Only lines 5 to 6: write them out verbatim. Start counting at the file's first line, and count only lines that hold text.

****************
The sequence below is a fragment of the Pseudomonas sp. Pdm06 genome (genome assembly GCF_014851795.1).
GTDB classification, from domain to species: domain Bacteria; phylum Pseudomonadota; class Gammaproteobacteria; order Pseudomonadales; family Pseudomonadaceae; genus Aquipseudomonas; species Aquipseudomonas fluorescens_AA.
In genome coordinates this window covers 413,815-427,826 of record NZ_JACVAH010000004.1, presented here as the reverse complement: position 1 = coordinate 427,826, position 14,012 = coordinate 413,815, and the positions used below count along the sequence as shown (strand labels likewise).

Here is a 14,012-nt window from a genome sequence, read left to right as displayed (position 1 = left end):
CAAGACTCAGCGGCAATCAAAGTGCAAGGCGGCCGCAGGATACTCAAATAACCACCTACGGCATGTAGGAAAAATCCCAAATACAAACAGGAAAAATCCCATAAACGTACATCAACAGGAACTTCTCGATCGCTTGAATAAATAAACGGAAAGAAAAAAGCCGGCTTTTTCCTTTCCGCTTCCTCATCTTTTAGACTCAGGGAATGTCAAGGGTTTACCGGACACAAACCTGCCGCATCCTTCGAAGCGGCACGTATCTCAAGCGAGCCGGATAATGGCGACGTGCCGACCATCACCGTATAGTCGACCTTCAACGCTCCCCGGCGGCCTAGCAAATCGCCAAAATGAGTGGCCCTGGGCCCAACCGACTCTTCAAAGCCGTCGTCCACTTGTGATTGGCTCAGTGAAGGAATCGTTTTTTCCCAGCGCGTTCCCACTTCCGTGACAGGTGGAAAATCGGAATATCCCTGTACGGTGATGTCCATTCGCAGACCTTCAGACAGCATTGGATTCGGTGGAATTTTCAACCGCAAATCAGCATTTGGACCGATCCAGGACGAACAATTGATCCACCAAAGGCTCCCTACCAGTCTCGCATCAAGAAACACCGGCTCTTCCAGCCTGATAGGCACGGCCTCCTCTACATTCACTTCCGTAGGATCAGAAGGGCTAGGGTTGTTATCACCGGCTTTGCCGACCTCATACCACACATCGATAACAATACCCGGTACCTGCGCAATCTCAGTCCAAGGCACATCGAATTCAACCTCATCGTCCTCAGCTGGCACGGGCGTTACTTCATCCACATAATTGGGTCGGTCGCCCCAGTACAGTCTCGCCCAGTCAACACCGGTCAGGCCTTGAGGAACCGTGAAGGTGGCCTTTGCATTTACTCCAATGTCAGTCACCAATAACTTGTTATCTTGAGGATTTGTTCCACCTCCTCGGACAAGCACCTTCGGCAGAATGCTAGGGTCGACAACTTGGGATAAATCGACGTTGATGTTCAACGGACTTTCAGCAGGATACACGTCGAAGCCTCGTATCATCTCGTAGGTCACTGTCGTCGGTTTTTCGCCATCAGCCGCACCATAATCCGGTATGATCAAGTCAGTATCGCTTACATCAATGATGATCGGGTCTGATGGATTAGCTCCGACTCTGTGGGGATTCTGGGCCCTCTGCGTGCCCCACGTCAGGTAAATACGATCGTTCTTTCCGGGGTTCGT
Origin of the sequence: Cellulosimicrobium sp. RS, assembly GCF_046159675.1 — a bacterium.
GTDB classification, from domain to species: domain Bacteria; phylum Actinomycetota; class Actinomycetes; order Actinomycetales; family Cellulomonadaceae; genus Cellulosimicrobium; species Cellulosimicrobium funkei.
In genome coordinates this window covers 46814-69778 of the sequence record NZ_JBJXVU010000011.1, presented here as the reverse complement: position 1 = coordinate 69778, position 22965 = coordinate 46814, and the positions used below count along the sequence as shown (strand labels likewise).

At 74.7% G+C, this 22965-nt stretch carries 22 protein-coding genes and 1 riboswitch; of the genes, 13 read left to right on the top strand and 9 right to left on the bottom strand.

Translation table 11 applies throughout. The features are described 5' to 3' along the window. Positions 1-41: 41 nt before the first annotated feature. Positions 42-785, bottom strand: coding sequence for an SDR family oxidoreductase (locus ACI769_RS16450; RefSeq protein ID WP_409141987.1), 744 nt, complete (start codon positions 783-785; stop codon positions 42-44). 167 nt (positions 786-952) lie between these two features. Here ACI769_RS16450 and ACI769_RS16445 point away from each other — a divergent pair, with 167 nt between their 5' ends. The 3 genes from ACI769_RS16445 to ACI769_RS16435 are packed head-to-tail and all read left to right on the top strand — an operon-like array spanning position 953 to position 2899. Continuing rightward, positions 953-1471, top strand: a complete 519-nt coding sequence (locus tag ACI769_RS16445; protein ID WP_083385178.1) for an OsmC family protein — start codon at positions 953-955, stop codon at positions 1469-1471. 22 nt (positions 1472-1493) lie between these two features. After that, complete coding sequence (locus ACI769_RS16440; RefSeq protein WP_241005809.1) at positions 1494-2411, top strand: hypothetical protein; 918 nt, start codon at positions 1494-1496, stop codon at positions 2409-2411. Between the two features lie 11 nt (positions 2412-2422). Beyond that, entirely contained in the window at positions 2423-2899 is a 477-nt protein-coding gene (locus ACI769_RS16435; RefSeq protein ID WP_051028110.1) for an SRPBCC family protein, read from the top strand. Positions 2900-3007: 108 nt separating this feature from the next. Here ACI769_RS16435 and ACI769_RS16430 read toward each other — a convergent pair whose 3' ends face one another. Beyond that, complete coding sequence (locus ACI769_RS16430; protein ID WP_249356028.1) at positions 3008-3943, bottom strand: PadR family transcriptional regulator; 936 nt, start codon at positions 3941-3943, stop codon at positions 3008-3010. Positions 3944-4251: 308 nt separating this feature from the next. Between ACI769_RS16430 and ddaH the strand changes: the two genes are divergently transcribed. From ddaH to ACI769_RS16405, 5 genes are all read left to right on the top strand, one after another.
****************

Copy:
CAAGACTCAGCGGCAATCAAAGTGCAAGGCGGCCGCAGGATACTCAAATAACCACCTACGGCATGTAGGAAAAATCCCAAATACAAACAGGAAAAATCCCATAAACGTACATCAACAGGAACTTCTCGATCGCTTGAATAAATAAACGGAAAGAAAAAAGCCGGCTTTTTCCTTTCCGCTTCCTCATCTTTTAGACTCAGGGAATGTCAAGGGTTTACCGGACACAAACCTGCCGCATCCTTCGAAGCGGCACGTATCTCAAGCGAGCCGGATAATGGCGACGTGCCGACCATCACCGTATAGTCGACCTTCAACGCTCCCCGGCGGCCTAGCAAATCGCCAAAATGAGTGGCCCTGGGCCCAACCGACTCTTCAAAGCCGTCGTCCACTTGTGATTGGCTCAGTGAAGGAATCGTTTTTTCCCAGCGCGTTCCCACTTCCGTGACAGGTGGAAAATCGGAATATCCCTGTACGGTGATGTCCATTCGCAGACCTTCAGACAGCATTGGATTCGGTGGAATTTTCAACCGCAAATCAGCATTTGGACCGATCCAGGACGAACAATTGATCCACCAAAGGCTCCCTACCAGTCTCGCATCAAGAAACACCGGCTCTTCCAGCCTGATAGGCACGGCCTCCTCTACATTCACTTCCGTAGGATCAGAAGGGCTAGGGTTGTTATCACCGGCTTTGCCGACCTCATACCACACATCGATAACAATACCCGGTACCTGCGCAATCTCAGTCCAAGGCACATCGAATTCAACCTCATCGTCCTCAGCTGGCACGGGCGTTACTTCATCCACATAATTGGGTCGGTCGCCCCAGTACAGTCTCGCCCAGTCAACACCGGTCAGGCCTTGAGGAACCGTGAAGGTGGCCTTTGCATTTACTCCAATGTCAGTCACCAATAACTTGTTATCTTGAGGATTTGTTCCACCTCCTCGGACAAGCACCTTCGGCAGAATGCTAGGGTCGACAACTTGGGATAAATCGACGTTGATGTTCAACGGACTTTCAGCAGGATACACGTCGAAGCCTCGTATCATCTCGTAGGTCACTGTCGTCGGTTTTTCGCCATCAGCCGCACCATAATCCGGTATGATCAAGTCAGTATCGCTTACATCAATGATGATCGGGTCTGATGGATTAGCTCCGACTCTGTGGGGATTCTGGGCCCTCTGCGTGCCCCACGTCAGGTAAATACGATCGTTCTTTCCGGGGTTCGT
Origin of the sequence: Cellulosimicrobium sp. RS, assembly GCF_046159675.1 — a bacterium.